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6 Signals of Quiet Quitting in a Relationship

5. Just not wanting to deal with a partner anymore.

Key points

  • People can quietly quit their relationships just as they might quietly quit their jobs.
  • Quietly quitting a relationship threatens interdependence.
  • Quietly quitting a relationship reflects the process of relationship disengagement.
  • Signs of quiet quitting, like relationship disengagement, include psychological and physical distancing.
Timur Weber / Pexels
Source: Timur Weber / Pexels

When people "quiet quit" their jobs, they refrain from "giving it their all." There's no hustle, no staying late, no seeking out extra hours or additional projects. From one vantage point, quiet quitting can look like a lack of inspiration; from another vantage point, it's intentional boundary setting. Why work more with little to gain? Whether reflecting pandemic burnout, hopelessness, or bad bosses, quiet quitting offers a style of social engagement that may extend beyond the workplace.

Quiet quitting in love: The act of leaving without leaving

Have you ever been in a relationship and felt like you were the only one putting in the work? Or maybe you've stayed in a relationship just for the sake of staying? Still yet, maybe you've gently downgraded your involvement in your relationship so you could focus on other things?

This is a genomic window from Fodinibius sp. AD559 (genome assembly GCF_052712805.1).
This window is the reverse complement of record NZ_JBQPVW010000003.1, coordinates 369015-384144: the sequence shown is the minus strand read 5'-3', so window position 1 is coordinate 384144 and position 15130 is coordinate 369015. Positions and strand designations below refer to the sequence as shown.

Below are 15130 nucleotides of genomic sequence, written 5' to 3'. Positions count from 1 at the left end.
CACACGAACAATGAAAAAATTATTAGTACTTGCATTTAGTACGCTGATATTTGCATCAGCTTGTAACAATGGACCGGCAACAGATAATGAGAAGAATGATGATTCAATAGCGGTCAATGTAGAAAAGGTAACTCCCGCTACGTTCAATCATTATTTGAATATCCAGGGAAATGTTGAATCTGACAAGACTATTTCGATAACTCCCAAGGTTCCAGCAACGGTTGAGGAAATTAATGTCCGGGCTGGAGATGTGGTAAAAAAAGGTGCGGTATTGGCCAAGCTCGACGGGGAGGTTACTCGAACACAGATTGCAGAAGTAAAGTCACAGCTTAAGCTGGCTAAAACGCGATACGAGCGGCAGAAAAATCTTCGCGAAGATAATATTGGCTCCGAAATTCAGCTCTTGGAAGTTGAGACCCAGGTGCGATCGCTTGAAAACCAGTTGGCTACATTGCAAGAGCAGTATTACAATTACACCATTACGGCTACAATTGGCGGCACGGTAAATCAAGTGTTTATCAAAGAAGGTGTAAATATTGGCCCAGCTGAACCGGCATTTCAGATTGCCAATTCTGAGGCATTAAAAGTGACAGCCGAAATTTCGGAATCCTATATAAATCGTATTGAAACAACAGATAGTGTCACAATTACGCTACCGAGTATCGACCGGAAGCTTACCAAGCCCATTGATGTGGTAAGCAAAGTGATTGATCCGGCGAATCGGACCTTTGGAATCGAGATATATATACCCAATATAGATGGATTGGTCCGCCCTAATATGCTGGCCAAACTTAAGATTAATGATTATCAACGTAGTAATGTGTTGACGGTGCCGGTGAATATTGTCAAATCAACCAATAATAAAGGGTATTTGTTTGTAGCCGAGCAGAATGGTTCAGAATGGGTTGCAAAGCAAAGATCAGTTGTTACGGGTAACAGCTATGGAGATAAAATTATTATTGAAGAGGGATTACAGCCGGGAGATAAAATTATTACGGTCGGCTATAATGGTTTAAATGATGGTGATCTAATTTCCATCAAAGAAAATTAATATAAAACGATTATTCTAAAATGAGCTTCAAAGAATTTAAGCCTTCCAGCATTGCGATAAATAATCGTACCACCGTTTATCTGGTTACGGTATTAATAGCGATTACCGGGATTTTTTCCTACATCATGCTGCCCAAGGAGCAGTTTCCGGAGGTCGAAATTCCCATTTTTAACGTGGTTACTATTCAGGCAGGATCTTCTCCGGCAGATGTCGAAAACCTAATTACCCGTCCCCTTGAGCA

Quiet quitting in romantic relationships is nothing new. People adopt varied styles of engagement in their romantic relationships just like they do at work. No surprise then, that romantic partners can limit their involvement with their relationship and "work to rule" just like they might for a job.

Keeping boundaries may work for work. Does it for love?

People who quietly quit their relationships as a boundary-setting tactic, compartmentalizing them from the rest of their life, risk losing the relationship. Whereas strong boundaries in the occupational realm can be a way to protect one's self-identity from being tied to a career and people can still be good at their work, a self-protective approach in relationships (e.g., keeping one's identity out of a relationship) does not align with a healthy relationship. Having a romantic relationship that is central to one's identity supports relationship health. Relationship centrality is associated with a healthy cognitive interweaving of self and other (Agnew et al., 1998). This suggests that people who keep their relationship on the periphery of their priorities experience less interdependence and less satisfaction in their relationship.

Making one's romantic relationship "small" in one's life could be a temporary tactic so that a person can shift priorities to school, career, or hobbies. Perhaps it is a planned, temporary strategy designed to help achieve an important goal, a necessary cost to making it through an intense job search, the busy season at work, medical school, or a family crisis. If that seems inoffensive, it could reflect a toxic type of disengagement that can ultimately threaten a relationship.

The signs of quiet quitting center on disengagement

John Mayer said "love is a verb," and along those lines, quietly quitting a relationship could be described as not showing love. Its parallel in relationship science is romantic disengagement.